The Norman Transcript

Government

May 14, 2013

Work on density zoning continues

NORMAN — High-density discussions calmed from earlier disputes as members of the Norman City Council reviewed, line-by-line, the ordinance draft to create a high-density residential zoning district.

A suggestion by Mayor Cindy Rosenthal at last month’s meeting altered the course of the proposed ordinance toward creating three categories of zoning rather than selecting areas of town where specific heights and density would be allowed.

Monday evening, Rosenthal along with Community Transportation and Planning Committee Chair Jim Griffith, and council members Chad Williams, Linda Lockett, Robert Castleberry, Rogert Gallagher and Greg Jungman reviewed the ordinance draft.

Council members Tom Kovach and Dave Spaulding were not present. Around 40 members of the public, including council members elect Lynne Miller, Greg Heiple and Stephen Tyler Holman were present along with additional members of city staff. Public comments were not taken at this time.

Discussion over height and the enforcement of height restrictions drew the most debate.

Proposed heights in the draft ordinance were HDR-1 up to 45 feet, HDR-2 up to 55 feet and HDR-3 up to 75 feet. Rosenthal suggested inserting how many stories each category could accommodate. For HDR-1, the change will read “three stories or up to” 45 feet, HDR-2 will be “four stories or up to” 55 feet and HDR-3 will be of unlimited height.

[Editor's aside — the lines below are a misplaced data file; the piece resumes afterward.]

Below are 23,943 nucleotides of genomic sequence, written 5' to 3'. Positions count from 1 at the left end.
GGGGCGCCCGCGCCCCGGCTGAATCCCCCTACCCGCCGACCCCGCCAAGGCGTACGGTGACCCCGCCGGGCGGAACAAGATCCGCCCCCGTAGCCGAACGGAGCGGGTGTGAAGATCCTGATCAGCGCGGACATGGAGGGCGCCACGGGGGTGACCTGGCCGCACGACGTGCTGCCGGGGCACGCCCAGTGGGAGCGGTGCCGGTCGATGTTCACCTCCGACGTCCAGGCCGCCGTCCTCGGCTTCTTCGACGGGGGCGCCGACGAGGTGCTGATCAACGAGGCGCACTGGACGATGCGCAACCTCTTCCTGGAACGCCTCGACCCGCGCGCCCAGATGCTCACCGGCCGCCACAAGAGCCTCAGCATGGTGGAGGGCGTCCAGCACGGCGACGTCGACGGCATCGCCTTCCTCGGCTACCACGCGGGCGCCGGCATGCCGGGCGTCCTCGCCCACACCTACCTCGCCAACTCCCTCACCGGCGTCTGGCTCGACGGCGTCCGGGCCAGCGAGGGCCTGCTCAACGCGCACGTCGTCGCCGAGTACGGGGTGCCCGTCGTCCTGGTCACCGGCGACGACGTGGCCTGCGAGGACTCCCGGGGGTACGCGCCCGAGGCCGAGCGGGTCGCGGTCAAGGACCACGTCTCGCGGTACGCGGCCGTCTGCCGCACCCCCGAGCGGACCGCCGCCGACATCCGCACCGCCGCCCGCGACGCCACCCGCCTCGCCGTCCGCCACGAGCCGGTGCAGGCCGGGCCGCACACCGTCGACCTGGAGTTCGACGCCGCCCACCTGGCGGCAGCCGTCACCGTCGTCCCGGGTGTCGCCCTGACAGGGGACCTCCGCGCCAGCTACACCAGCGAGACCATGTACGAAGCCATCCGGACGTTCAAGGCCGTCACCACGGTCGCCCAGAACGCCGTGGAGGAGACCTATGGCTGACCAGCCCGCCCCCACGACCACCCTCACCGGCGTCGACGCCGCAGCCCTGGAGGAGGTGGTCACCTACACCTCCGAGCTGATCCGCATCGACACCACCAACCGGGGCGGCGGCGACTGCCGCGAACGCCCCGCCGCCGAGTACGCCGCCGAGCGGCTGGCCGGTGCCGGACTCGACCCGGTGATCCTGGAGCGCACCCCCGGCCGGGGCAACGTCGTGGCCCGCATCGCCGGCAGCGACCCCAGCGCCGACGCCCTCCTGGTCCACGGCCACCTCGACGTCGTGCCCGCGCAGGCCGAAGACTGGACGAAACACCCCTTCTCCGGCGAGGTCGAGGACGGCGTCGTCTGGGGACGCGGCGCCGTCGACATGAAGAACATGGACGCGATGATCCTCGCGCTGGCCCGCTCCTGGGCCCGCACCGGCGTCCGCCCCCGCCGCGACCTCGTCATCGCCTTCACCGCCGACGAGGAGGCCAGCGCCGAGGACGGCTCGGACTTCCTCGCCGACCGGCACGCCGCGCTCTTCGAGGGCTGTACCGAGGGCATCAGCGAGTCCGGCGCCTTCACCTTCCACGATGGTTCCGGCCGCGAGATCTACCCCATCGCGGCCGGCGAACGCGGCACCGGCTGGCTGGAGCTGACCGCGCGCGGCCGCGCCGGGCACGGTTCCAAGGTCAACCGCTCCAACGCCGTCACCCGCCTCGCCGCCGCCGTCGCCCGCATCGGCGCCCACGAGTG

Council member Greg Jungman argued for 40 feet for HDR-1 zoning and asked to limit high-density zoning in the Campus Corner area.

Other council members disagreed.

“The issue here is getting adequate protection for all neighborhoods,” Rosenthal said. “I don’t know how I feel about trying to carve out overlay districts.”

The change to unlimited height and density in HDR-3 will allow for judgments to be made on a case-by-case basis. Anything over 75 feet requires steel construction, according to building codes.

HDR-3 must be located on arterial streets. Rosenthal and Jungman also wanted HDR-2 and HDR-3 prohibited from locating next to single-family homes.

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